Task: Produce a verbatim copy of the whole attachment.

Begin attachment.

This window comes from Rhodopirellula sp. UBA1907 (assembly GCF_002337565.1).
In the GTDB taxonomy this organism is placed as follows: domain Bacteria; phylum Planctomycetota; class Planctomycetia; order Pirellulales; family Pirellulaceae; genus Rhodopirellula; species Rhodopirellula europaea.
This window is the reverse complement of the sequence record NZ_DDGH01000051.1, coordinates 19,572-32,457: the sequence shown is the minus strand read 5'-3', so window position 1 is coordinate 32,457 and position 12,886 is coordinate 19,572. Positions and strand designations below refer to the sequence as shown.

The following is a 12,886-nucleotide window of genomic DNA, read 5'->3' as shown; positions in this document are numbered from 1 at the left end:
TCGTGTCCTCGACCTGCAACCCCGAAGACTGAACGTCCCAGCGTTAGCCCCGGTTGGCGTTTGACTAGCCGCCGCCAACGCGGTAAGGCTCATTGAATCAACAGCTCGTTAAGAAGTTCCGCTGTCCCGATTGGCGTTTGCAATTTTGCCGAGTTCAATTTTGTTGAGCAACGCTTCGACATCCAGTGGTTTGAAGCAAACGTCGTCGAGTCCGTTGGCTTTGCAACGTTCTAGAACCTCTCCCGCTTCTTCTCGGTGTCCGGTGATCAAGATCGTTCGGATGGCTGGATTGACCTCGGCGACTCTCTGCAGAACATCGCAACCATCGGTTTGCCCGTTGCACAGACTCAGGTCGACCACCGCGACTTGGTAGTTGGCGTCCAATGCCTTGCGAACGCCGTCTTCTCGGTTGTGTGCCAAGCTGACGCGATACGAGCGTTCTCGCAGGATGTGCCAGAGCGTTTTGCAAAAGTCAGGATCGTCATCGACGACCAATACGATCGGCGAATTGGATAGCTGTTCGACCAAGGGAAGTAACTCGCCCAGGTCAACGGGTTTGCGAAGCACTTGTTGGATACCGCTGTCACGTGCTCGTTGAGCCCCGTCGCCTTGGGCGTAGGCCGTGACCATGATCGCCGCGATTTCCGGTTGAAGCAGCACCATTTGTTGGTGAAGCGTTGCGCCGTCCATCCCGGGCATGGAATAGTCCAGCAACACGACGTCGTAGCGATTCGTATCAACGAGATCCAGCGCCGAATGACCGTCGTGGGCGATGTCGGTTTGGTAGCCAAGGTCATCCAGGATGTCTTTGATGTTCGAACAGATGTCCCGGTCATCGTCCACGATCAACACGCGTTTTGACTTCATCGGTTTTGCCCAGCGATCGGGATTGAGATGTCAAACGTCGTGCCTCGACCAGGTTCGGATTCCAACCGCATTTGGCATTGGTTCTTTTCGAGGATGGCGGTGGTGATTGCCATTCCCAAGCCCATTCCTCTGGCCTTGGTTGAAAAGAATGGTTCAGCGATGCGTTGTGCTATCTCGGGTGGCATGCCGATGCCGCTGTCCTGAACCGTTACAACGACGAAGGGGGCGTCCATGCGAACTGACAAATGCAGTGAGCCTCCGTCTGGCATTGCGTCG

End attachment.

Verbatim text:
This window comes from Rhodopirellula sp. UBA1907 (assembly GCF_002337565.1).
In the GTDB taxonomy this organism is placed as follows: domain Bacteria; phylum Planctomycetota; class Planctomycetia; order Pirellulales; family Pirellulaceae; genus Rhodopirellula; species Rhodopirellula europaea.
This window is the reverse complement of the sequence record NZ_DDGH01000051.1, coordinates 19,572-32,457: the sequence shown is the minus strand read 5'-3', so window position 1 is coordinate 32,457 and position 12,886 is coordinate 19,572. Positions and strand designations below refer to the sequence as shown.

The following is a 12,886-nucleotide window of genomic DNA, read 5'->3' as shown; positions in this document are numbered from 1 at the left end:
TCGTGTCCTCGACCTGCAACCCCGAAGACTGAACGTCCCAGCGTTAGCCCCGGTTGGCGTTTGACTAGCCGCCGCCAACGCGGTAAGGCTCATTGAATCAACAGCTCGTTAAGAAGTTCCGCTGTCCCGATTGGCGTTTGCAATTTTGCCGAGTTCAATTTTGTTGAGCAACGCTTCGACATCCAGTGGTTTGAAGCAAACGTCGTCGAGTCCGTTGGCTTTGCAACGTTCTAGAACCTCTCCCGCTTCTTCTCGGTGTCCGGTGATCAAGATCGTTCGGATGGCTGGATTGACCTCGGCGACTCTCTGCAGAACATCGCAACCATCGGTTTGCCCGTTGCACAGACTCAGGTCGACCACCGCGACTTGGTAGTTGGCGTCCAATGCCTTGCGAACGCCGTCTTCTCGGTTGTGTGCCAAGCTGACGCGATACGAGCGTTCTCGCAGGATGTGCCAGAGCGTTTTGCAAAAGTCAGGATCGTCATCGACGACCAATACGATCGGCGAATTGGATAGCTGTTCGACCAAGGGAAGTAACTCGCCCAGGTCAACGGGTTTGCGAAGCACTTGTTGGATACCGCTGTCACGTGCTCGTTGAGCCCCGTCGCCTTGGGCGTAGGCCGTGACCATGATCGCCGCGATTTCCGGTTGAAGCAGCACCATTTGTTGGTGAAGCGTTGCGCCGTCCATCCCGGGCATGGAATAGTCCAGCAACACGACGTCGTAGCGATTCGTATCAACGAGATCCAGCGCCGAATGACCGTCGTGGGCGATGTCGGTTTGGTAGCCAAGGTCATCCAGGATGTCTTTGATGTTCGAACAGATGTCCCGGTCATCGTCCACGATCAACACGCGTTTTGACTTCATCGGTTTTGCCCAGCGATCGGGATTGAGATGTCAAACGTCGTGCCTCGACCAGGTTCGGATTCCAACCGCATTTGGCATTGGTTCTTTTCGAGGATGGCGGTGGTGATTGCCATTCCCAAGCCCATTCCTCTGGCCTTGGTTGAAAAGAATGGTTCAGCGATGCGTTGTGCTATCTCGGGTGGCATGCCGATGCCGCTGTCCTGAACCGTTACAACGACGAAGGGGGCGTCCATGCGAACTGACAAATGCAGTGAGCCTCCGTCTGGCATTGCGTCG